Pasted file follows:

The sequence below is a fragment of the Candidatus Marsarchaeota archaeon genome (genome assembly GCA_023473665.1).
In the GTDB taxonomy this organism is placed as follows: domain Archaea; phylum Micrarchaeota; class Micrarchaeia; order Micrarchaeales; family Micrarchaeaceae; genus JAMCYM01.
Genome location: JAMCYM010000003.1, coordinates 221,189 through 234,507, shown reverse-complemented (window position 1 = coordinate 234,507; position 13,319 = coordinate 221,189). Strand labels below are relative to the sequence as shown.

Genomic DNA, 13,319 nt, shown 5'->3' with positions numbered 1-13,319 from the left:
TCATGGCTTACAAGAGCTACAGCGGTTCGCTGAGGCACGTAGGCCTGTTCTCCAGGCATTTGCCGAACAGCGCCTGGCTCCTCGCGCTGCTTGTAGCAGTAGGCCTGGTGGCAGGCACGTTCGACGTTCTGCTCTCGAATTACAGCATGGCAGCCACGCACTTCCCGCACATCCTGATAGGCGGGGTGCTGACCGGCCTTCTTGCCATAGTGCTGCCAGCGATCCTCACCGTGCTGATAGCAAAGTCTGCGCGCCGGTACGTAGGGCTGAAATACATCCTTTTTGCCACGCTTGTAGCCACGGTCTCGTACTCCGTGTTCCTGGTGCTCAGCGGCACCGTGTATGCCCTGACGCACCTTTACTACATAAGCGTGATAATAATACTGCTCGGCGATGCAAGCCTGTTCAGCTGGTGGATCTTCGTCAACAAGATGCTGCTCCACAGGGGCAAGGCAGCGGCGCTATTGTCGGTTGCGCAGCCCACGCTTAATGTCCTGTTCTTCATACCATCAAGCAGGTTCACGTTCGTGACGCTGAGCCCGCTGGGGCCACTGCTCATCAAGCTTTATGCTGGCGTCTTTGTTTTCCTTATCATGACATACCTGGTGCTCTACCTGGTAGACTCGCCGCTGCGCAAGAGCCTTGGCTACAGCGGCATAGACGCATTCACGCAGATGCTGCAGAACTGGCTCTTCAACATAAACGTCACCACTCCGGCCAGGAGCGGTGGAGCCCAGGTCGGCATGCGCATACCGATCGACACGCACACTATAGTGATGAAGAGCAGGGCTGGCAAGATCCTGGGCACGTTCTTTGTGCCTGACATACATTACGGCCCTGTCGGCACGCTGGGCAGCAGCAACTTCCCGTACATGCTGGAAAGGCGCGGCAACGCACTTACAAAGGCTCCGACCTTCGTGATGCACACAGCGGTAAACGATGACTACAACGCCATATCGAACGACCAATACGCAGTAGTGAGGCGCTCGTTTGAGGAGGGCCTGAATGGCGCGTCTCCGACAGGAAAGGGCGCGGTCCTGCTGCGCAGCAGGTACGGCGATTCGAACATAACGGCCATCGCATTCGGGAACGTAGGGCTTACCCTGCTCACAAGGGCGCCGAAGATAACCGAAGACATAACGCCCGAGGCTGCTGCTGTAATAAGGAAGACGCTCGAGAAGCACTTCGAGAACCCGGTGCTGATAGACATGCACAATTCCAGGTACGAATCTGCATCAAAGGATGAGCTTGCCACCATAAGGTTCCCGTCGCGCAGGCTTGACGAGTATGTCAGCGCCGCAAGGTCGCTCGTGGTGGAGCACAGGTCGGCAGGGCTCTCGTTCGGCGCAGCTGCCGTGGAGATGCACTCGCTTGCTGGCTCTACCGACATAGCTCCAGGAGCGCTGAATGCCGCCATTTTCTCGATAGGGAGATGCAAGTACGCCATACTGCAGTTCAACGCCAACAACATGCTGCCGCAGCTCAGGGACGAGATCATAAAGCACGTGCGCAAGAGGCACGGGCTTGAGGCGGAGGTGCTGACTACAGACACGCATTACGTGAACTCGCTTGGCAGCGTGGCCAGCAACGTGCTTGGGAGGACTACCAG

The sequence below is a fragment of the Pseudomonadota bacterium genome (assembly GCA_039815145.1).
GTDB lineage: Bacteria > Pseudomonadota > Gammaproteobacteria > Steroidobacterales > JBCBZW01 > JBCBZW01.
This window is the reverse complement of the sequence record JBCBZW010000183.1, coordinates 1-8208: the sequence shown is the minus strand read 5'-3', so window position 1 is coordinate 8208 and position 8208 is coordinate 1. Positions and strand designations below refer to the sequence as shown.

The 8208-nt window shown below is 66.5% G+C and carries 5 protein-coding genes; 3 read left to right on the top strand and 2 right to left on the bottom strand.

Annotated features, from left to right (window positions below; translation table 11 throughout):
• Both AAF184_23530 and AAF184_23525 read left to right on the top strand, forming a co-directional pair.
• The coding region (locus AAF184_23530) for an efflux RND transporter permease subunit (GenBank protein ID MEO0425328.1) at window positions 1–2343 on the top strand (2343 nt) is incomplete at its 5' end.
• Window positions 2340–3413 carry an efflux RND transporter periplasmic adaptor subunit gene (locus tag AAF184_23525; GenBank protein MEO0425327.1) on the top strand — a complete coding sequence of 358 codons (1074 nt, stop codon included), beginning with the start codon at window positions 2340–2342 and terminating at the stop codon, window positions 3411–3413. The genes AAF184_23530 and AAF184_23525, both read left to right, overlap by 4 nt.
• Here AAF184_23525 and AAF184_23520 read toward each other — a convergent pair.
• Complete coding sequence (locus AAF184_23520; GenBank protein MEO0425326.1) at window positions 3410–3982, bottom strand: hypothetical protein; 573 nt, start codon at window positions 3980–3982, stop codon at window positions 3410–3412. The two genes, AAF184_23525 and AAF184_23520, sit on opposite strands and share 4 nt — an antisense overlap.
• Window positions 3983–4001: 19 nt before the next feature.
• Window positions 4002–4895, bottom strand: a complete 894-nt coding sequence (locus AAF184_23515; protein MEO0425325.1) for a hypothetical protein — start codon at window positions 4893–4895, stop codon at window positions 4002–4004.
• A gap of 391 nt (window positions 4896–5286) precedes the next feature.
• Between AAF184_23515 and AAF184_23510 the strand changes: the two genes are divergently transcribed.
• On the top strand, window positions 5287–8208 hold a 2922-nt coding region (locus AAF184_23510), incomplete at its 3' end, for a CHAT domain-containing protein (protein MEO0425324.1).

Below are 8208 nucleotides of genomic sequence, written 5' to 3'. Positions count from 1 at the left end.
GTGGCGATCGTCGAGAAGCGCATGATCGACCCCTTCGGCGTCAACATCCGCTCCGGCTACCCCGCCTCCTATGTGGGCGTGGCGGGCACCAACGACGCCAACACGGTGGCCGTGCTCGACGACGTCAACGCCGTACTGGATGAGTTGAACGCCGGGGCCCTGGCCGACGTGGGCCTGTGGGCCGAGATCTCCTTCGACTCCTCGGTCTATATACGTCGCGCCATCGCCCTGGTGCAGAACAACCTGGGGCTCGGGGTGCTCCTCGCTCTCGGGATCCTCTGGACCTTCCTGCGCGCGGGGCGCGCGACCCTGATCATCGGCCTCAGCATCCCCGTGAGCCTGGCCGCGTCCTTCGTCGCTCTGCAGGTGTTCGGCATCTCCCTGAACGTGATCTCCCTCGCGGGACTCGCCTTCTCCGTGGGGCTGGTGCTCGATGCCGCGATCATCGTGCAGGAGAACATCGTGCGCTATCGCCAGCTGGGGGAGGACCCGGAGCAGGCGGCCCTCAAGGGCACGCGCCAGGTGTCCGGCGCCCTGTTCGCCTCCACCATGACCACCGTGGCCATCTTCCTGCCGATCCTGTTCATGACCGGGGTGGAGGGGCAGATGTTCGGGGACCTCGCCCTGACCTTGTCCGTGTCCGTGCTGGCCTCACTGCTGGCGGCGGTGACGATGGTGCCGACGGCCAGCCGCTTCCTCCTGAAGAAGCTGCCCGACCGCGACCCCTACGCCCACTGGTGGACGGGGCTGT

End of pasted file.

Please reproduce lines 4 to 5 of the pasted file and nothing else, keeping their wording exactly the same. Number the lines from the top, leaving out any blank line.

Genomic DNA, 13,319 nt, shown 5'->3' with positions numbered 1-13,319 from the left:
TCATGGCTTACAAGAGCTACAGCGGTTCGCTGAGGCACGTAGGCCTGTTCTCCAGGCATTTGCCGAACAGCGCCTGGCTCCTCGCGCTGCTTGTAGCAGTAGGCCTGGTGGCAGGCACGTTCGACGTTCTGCTCTCGAATTACAGCATGGCAGCCACGCACTTCCCGCACATCCTGATAGGCGGGGTGCTGACCGGCCTTCTTGCCATAGTGCTGCCAGCGATCCTCACCGTGCTGATAGCAAAGTCTGCGCGCCGGTACGTAGGGCTGAAATACATCCTTTTTGCCACGCTTGTAGCCACGGTCTCGTACTCCGTGTTCCTGGTGCTCAGCGGCACCGTGTATGCCCTGACGCACCTTTACTACATAAGCGTGATAATAATACTGCTCGGCGATGCAAGCCTGTTCAGCTGGTGGATCTTCGTCAACAAGATGCTGCTCCACAGGGGCAAGGCAGCGGCGCTATTGTCGGTTGCGCAGCCCACGCTTAATGTCCTGTTCTTCATACCATCAAGCAGGTTCACGTTCGTGACGCTGAGCCCGCTGGGGCCACTGCTCATCAAGCTTTATGCTGGCGTCTTTGTTTTCCTTATCATGACATACCTGGTGCTCTACCTGGTAGACTCGCCGCTGCGCAAGAGCCTTGGCTACAGCGGCATAGACGCATTCACGCAGATGCTGCAGAACTGGCTCTTCAACATAAACGTCACCACTCCGGCCAGGAGCGGTGGAGCCCAGGTCGGCATGCGCATACCGATCGACACGCACACTATAGTGATGAAGAGCAGGGCTGGCAAGATCCTGGGCACGTTCTTTGTGCCTGACATACATTACGGCCCTGTCGGCACGCTGGGCAGCAGCAACTTCCCGTACATGCTGGAAAGGCGCGGCAACGCACTTACAAAGGCTCCGACCTTCGTGATGCACACAGCGGTAAACGATGACTACAACGCCATATCGAACGACCAATACGCAGTAGTGAGGCGCTCGTTTGAGGAGGGCCTGAATGGCGCGTCTCCGACAGGAAAGGGCGCGGTCCTGCTGCGCAGCAGGTACGGCGATTCGAACATAACGGCCATCGCATTCGGGAACGTAGGGCTTACCCTGCTCACAAGGGCGCCGAAGATAACCGAAGACATAACGCCCGAGGCTGCTGCTGTAATAAGGAAGACGCTCGAGAAGCACTTCGAGAACCCGGTGCTGATAGACATGCACAATTCCAGGTACGAATCTGCATCAAAGGATGAGCTTGCCACCATAAGGTTCCCGTCGCGCAGGCTTGACGAGTATGTCAGCGCCGCAAGGTCGCTCGTGGTGGAGCACAGGTCGGCAGGGCTCTCGTTCGGCGCAGCTGCCGTGGAGATGCACTCGCTTGCTGGCTCTACCGACATAGCTCCAGGAGCGCTGAATGCCGCCATTTTCTCGATAGGGAGATGCAAGTACGCCATACTGCAGTTCAACGCCAACAACATGCTGCCGCAGCTCAGGGACGAGATCATAAAGCACGTGCGCAAGAGGCACGGGCTTGAGGCGGAGGTGCTGACTACAGACACGCATTACGTGAACTCGCTTGGCAGCGTGGCCAGCAACGTGCTTGGGAGGACTACCAG